Thursday, May 19, 2005

All Right -- What Now?

Well, it was a squeaker, but the Liberals are still standing. Barely.

There will be a breather of sorts. There's an Opposition day scheduled on the 31st of May, but by then the Liberals may pick up another seat due to a by-election. And two weeks is far too soon to stage another non-confidence vote.

Still and all, this was useful. Ben over at The Tiger in Winter has posted a few consolation points, along with useful quotation from the MSM right-wingers. I'll try not to repeat his points, but I'll just extrapolate on a couple and add a few of my own.

First, understand that this was not a defeat either for Stephen Harper or for Gilles Duceppe. Last week's non-confidence action forced the Liberals to deploy their worst tactics--from parsing the rules to outright bribery--just get the votes to survive. (It is a tribute to the integrity of our Opposition that there was only one crossover vote.)

If one thing is demonstrated, it's this: the mindset that allowed the festering of corruption as revealed in the Gomery Inquiry is still infecting today's Liberal leadership. The opportunity for the Opposition parties is to demonstrate, time and again, that Liberal corruption doesn't have to be the price of unity.

Second, with the budget passed, Don Laytone and his New Democrat family have completed their favour to the Prime Minister. The Stronach incident probably didn't impress the Don, who is now free to attack Liberal corruption. He and the NDP also gain brownie points for civility and keeping on the high ground during this matter--something that people will remember at the next election. (Voters remember people, not policies.)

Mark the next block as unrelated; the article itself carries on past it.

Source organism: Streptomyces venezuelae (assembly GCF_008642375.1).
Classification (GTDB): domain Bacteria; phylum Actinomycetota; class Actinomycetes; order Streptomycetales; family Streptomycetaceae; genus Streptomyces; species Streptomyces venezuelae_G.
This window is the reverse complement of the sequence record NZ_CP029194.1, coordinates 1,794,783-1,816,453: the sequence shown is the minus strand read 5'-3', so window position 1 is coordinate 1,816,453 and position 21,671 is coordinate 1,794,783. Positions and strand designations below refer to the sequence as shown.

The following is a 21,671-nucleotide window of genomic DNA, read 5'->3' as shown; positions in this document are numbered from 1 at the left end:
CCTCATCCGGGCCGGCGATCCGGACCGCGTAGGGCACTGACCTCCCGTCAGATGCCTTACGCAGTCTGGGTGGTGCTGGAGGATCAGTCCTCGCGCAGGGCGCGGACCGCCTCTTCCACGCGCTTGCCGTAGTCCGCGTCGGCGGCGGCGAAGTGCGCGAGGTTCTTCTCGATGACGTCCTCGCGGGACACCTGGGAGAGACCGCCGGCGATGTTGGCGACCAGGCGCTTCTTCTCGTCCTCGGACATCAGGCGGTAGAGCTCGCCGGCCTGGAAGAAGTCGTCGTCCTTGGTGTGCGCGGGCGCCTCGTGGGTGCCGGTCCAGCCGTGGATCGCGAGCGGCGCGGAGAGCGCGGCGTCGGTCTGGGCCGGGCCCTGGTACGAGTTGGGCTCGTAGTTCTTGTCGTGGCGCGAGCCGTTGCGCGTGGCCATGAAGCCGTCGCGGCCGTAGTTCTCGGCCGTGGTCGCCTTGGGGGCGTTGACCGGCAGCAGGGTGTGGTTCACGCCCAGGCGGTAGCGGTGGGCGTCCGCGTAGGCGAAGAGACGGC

Third, there's Belinda Stronach. (Sorry, but we do have to discuss her.) You can bet that the press is going to keep an eye on her future performance, especially in a ministry that's in charge of everyone's EI benefits. The circumstances of her appointment guarantee that she--and her department--will get far more scrutiny than the norm. Doing well at the job is the only sure way she can get the memories of her defection to fade--and with the high public scrutiny, doing well is going to be tough.

Fourth, there's the PM's commitment to hold an election after the release of the Gomery report. Funny thing about it: he never made any statement that it was contingent upon the Opposition not calling a confidence vote, nor was there anything said about whether its findings would clear his government. Which means it's still on the table--and what do you bet that people will let him off the hook on that one?

As Maxwell Smart would say, "Missed it by that much." But there's always a next time ...